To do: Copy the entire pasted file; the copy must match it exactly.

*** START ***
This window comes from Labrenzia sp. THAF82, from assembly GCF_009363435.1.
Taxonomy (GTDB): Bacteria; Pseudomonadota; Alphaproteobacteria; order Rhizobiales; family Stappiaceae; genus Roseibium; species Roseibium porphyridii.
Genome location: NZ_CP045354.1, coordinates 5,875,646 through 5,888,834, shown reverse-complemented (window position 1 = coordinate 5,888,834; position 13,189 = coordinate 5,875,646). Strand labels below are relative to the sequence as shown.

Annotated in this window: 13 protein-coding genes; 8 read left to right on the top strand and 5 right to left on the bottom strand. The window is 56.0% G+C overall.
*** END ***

This window comes from Labrenzia sp. THAF82, from assembly GCF_009363435.1.
Taxonomy (GTDB): Bacteria; Pseudomonadota; Alphaproteobacteria; order Rhizobiales; family Stappiaceae; genus Roseibium; species Roseibium porphyridii.
Genome location: NZ_CP045354.1, coordinates 5,875,646 through 5,888,834, shown reverse-complemented (window position 1 = coordinate 5,888,834; position 13,189 = coordinate 5,875,646). Strand labels below are relative to the sequence as shown.

Annotated in this window: 13 protein-coding genes; 8 read left to right on the top strand and 5 right to left on the bottom strand. The window is 56.0% G+C overall.